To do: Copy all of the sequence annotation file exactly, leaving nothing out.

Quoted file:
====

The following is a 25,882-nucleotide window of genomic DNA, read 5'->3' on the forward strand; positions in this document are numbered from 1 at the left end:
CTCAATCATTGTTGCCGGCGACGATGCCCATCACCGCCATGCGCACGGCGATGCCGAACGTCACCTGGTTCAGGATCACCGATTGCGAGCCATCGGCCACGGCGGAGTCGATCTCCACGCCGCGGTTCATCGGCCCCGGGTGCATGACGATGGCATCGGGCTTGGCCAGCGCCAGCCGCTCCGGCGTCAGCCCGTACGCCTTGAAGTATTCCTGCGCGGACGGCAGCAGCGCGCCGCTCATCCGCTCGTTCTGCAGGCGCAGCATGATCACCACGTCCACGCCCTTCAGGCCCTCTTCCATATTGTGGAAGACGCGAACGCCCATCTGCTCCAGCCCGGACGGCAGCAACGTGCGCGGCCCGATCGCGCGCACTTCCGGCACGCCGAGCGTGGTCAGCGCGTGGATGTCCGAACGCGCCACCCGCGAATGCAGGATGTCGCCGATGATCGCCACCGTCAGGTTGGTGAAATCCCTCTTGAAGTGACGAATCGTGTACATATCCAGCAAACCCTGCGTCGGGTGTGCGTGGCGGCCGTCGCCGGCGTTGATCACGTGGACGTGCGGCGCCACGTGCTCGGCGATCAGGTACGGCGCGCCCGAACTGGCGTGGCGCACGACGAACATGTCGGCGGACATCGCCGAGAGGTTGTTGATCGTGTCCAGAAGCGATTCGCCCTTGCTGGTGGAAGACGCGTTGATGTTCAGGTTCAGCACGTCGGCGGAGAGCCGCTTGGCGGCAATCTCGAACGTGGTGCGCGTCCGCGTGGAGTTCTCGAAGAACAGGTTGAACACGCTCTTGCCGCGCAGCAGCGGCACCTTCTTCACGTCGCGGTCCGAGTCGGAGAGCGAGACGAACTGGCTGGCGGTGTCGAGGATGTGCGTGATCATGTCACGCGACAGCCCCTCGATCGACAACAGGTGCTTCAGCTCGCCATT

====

The following is a 25,882-nucleotide window of genomic DNA, read 5'->3' on the forward strand; positions in this document are numbered from 1 at the left end:
CTCAATCATTGTTGCCGGCGACGATGCCCATCACCGCCATGCGCACGGCGATGCCGAACGTCACCTGGTTCAGGATCACCGATTGCGAGCCATCGGCCACGGCGGAGTCGATCTCCACGCCGCGGTTCATCGGCCCCGGGTGCATGACGATGGCATCGGGCTTGGCCAGCGCCAGCCGCTCCGGCGTCAGCCCGTACGCCTTGAAGTATTCCTGCGCGGACGGCAGCAGCGCGCCGCTCATCCGCTCGTTCTGCAGGCGCAGCATGATCACCACGTCCACGCCCTTCAGGCCCTCTTCCATATTGTGGAAGACGCGAACGCCCATCTGCTCCAGCCCGGACGGCAGCAACGTGCGCGGCCCGATCGCGCGCACTTCCGGCACGCCGAGCGTGGTCAGCGCGTGGATGTCCGAACGCGCCACCCGCGAATGCAGGATGTCGCCGATGATCGCCACCGTCAGGTTGGTGAAATCCCTCTTGAAGTGACGAATCGTGTACATATCCAGCAAACCCTGCGTCGGGTGTGCGTGGCGGCCGTCGCCGGCGTTGATCACGTGGACGTGCGGCGCCACGTGCTCGGCGATCAGGTACGGCGCGCCCGAACTGGCGTGGCGCACGACGAACATGTCGGCGGACATCGCCGAGAGGTTGTTGATCGTGTCCAGAAGCGATTCGCCCTTGCTGGTGGAAGACGCGTTGATGTTCAGGTTCAGCACGTCGGCGGAGAGCCGCTTGGCGGCAATCTCGAACGTGGTGCGCGTCCGCGTGGAGTTCTCGAAGAACAGGTTGAACACGCTCTTGCCGCGCAGCAGCGGCACCTTCTTCACGTCGCGGTCCGAGTCGGAGAGCGAGACGAACTGGCTGGCGGTGTCGAGGATGTGCGTGATCATGTCACGCGACAGCCCCTCGATCGACAACAGGTGCTTCAGCTCGCCATT